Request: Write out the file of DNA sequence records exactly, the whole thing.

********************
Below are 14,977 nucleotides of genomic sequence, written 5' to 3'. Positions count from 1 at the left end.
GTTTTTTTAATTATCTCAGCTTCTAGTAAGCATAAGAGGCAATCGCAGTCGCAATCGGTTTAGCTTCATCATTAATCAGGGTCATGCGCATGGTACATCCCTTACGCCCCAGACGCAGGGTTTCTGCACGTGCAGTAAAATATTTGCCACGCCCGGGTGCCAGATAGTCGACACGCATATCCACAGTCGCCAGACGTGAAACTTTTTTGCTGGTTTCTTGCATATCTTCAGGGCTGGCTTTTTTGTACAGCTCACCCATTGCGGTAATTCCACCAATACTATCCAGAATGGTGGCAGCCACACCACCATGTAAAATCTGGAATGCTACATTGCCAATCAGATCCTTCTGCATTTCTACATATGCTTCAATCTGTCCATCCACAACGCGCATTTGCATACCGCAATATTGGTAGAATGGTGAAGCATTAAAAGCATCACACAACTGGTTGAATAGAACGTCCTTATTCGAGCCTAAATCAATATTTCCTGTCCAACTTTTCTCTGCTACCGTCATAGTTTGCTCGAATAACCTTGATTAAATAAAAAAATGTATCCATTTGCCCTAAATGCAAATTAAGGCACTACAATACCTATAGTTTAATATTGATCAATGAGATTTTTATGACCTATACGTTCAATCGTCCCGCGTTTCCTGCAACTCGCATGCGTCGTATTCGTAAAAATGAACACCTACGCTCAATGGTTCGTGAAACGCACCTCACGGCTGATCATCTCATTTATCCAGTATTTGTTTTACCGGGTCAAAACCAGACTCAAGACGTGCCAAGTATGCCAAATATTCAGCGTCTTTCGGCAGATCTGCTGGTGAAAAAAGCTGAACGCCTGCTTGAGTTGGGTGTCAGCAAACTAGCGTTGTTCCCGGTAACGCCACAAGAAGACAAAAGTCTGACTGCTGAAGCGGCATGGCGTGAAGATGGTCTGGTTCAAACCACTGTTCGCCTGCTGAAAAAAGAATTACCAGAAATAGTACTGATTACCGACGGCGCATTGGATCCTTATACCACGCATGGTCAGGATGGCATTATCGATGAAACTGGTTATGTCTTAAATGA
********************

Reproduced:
Below are 14,977 nucleotides of genomic sequence, written 5' to 3'. Positions count from 1 at the left end.
GTTTTTTTAATTATCTCAGCTTCTAGTAAGCATAAGAGGCAATCGCAGTCGCAATCGGTTTAGCTTCATCATTAATCAGGGTCATGCGCATGGTACATCCCTTACGCCCCAGACGCAGGGTTTCTGCACGTGCAGTAAAATATTTGCCACGCCCGGGTGCCAGATAGTCGACACGCATATCCACAGTCGCCAGACGTGAAACTTTTTTGCTGGTTTCTTGCATATCTTCAGGGCTGGCTTTTTTGTACAGCTCACCCATTGCGGTAATTCCACCAATACTATCCAGAATGGTGGCAGCCACACCACCATGTAAAATCTGGAATGCTACATTGCCAATCAGATCCTTCTGCATTTCTACATATGCTTCAATCTGTCCATCCACAACGCGCATTTGCATACCGCAATATTGGTAGAATGGTGAAGCATTAAAAGCATCACACAACTGGTTGAATAGAACGTCCTTATTCGAGCCTAAATCAATATTTCCTGTCCAACTTTTCTCTGCTACCGTCATAGTTTGCTCGAATAACCTTGATTAAATAAAAAAATGTATCCATTTGCCCTAAATGCAAATTAAGGCACTACAATACCTATAGTTTAATATTGATCAATGAGATTTTTATGACCTATACGTTCAATCGTCCCGCGTTTCCTGCAACTCGCATGCGTCGTATTCGTAAAAATGAACACCTACGCTCAATGGTTCGTGAAACGCACCTCACGGCTGATCATCTCATTTATCCAGTATTTGTTTTACCGGGTCAAAACCAGACTCAAGACGTGCCAAGTATGCCAAATATTCAGCGTCTTTCGGCAGATCTGCTGGTGAAAAAAGCTGAACGCCTGCTTGAGTTGGGTGTCAGCAAACTAGCGTTGTTCCCGGTAACGCCACAAGAAGACAAAAGTCTGACTGCTGAAGCGGCATGGCGTGAAGATGGTCTGGTTCAAACCACTGTTCGCCTGCTGAAAAAAGAATTACCAGAAATAGTACTGATTACCGACGGCGCATTGGATCCTTATACCACGCATGGTCAGGATGGCATTATCGATGAAACTGGTTATGTCTTAAATGA